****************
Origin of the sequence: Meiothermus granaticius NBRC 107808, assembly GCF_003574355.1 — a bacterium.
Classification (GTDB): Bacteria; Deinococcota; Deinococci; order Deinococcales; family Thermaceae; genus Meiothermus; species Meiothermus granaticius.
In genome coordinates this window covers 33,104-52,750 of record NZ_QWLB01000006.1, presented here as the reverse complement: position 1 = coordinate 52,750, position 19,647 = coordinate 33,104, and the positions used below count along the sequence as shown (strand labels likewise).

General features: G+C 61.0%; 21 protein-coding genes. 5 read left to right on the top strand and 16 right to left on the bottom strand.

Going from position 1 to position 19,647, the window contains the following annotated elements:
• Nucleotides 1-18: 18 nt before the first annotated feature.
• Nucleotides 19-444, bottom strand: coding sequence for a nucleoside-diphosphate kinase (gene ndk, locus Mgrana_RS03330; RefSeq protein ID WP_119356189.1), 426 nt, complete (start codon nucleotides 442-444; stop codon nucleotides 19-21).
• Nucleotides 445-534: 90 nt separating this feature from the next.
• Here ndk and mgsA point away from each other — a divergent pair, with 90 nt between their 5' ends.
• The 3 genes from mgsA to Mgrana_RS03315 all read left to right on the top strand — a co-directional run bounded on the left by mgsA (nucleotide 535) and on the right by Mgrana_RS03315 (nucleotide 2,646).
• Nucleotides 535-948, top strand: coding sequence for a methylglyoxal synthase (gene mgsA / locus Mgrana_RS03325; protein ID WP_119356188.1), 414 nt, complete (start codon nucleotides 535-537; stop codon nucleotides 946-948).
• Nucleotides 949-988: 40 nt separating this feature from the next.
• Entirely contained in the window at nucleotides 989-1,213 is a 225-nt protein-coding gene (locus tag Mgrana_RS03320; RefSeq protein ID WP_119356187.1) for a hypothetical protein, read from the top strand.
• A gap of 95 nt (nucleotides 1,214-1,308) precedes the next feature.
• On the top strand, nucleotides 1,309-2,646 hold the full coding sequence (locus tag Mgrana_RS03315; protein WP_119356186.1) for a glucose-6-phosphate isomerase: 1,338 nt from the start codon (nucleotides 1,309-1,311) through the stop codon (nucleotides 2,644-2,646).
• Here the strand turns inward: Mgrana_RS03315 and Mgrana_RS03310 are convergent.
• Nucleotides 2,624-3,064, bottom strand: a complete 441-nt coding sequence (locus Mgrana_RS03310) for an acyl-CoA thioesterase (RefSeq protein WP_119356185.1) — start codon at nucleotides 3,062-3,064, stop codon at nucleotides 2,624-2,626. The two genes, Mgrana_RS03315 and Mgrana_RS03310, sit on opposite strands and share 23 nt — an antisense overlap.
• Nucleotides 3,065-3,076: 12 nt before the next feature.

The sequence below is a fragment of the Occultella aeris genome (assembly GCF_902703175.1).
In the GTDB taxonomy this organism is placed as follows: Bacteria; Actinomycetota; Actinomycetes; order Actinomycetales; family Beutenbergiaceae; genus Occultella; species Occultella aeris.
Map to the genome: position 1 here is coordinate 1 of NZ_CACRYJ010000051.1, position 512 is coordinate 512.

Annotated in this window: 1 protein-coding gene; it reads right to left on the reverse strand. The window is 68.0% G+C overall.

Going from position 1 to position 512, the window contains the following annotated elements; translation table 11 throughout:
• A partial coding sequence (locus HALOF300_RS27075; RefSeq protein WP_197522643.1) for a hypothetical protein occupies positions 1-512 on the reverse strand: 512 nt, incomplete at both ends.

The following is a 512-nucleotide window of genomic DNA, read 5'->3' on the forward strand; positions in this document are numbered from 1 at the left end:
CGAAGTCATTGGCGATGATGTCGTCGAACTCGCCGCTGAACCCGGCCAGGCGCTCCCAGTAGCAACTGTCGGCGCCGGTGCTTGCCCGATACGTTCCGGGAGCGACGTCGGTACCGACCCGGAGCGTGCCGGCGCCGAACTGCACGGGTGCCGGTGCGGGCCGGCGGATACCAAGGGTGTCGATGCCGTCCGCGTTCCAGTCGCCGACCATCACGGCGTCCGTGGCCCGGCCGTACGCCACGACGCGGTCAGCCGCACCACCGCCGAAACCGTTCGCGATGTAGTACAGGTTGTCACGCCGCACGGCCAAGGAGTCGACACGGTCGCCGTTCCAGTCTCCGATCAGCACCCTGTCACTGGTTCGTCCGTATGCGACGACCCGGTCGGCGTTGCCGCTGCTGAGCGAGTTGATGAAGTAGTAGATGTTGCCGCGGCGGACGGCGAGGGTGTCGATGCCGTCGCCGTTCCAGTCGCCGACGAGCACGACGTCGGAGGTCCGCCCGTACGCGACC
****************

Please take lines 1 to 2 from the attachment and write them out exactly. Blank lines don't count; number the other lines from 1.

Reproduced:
Origin of the sequence: Meiothermus granaticius NBRC 107808, assembly GCF_003574355.1 — a bacterium.
Classification (GTDB): Bacteria; Deinococcota; Deinococci; order Deinococcales; family Thermaceae; genus Meiothermus; species Meiothermus granaticius.